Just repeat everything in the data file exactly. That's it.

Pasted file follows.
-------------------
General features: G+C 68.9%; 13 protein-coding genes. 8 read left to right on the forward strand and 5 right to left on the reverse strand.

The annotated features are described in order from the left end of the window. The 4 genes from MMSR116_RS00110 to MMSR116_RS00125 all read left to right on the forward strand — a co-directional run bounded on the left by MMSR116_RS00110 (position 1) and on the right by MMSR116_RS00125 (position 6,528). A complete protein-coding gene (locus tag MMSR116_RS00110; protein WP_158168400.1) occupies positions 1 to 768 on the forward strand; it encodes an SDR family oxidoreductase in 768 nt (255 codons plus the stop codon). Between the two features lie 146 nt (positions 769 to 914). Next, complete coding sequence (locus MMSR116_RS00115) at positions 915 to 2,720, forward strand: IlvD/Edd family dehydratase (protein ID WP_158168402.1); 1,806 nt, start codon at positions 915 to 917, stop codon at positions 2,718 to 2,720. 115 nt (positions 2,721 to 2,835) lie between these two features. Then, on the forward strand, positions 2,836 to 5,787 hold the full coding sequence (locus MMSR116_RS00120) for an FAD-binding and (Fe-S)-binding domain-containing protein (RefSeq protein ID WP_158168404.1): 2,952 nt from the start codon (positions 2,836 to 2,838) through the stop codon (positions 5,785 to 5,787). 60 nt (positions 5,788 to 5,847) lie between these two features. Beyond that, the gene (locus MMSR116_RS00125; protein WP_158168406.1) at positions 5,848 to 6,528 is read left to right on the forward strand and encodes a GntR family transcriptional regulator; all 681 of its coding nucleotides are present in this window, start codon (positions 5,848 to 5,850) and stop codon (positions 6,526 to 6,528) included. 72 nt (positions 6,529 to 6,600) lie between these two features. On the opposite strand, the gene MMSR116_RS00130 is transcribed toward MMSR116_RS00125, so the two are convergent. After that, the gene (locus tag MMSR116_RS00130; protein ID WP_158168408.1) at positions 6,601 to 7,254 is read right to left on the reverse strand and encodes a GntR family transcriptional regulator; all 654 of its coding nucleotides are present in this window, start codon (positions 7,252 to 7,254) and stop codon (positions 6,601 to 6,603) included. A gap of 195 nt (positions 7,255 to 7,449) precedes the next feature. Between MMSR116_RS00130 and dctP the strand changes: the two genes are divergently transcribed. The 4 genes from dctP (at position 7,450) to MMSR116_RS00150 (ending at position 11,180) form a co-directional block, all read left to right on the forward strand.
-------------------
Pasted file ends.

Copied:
General features: G+C 68.9%; 13 protein-coding genes. 8 read left to right on the forward strand and 5 right to left on the reverse strand.

The annotated features are described in order from the left end of the window. The 4 genes from MMSR116_RS00110 to MMSR116_RS00125 all read left to right on the forward strand — a co-directional run bounded on the left by MMSR116_RS00110 (position 1) and on the right by MMSR116_RS00125 (position 6,528). A complete protein-coding gene (locus tag MMSR116_RS00110; protein WP_158168400.1) occupies positions 1 to 768 on the forward strand; it encodes an SDR family oxidoreductase in 768 nt (255 codons plus the stop codon). Between the two features lie 146 nt (positions 769 to 914). Next, complete coding sequence (locus MMSR116_RS00115) at positions 915 to 2,720, forward strand: IlvD/Edd family dehydratase (protein ID WP_158168402.1); 1,806 nt, start codon at positions 915 to 917, stop codon at positions 2,718 to 2,720. 115 nt (positions 2,721 to 2,835) lie between these two features. Then, on the forward strand, positions 2,836 to 5,787 hold the full coding sequence (locus MMSR116_RS00120) for an FAD-binding and (Fe-S)-binding domain-containing protein (RefSeq protein ID WP_158168404.1): 2,952 nt from the start codon (positions 2,836 to 2,838) through the stop codon (positions 5,785 to 5,787). 60 nt (positions 5,788 to 5,847) lie between these two features. Beyond that, the gene (locus MMSR116_RS00125; protein WP_158168406.1) at positions 5,848 to 6,528 is read left to right on the forward strand and encodes a GntR family transcriptional regulator; all 681 of its coding nucleotides are present in this window, start codon (positions 5,848 to 5,850) and stop codon (positions 6,526 to 6,528) included. 72 nt (positions 6,529 to 6,600) lie between these two features. On the opposite strand, the gene MMSR116_RS00130 is transcribed toward MMSR116_RS00125, so the two are convergent. After that, the gene (locus tag MMSR116_RS00130; protein ID WP_158168408.1) at positions 6,601 to 7,254 is read right to left on the reverse strand and encodes a GntR family transcriptional regulator; all 654 of its coding nucleotides are present in this window, start codon (positions 7,252 to 7,254) and stop codon (positions 6,601 to 6,603) included. A gap of 195 nt (positions 7,255 to 7,449) precedes the next feature. Between MMSR116_RS00130 and dctP the strand changes: the two genes are divergently transcribed. The 4 genes from dctP (at position 7,450) to MMSR116_RS00150 (ending at position 11,180) form a co-directional block, all read left to right on the forward strand.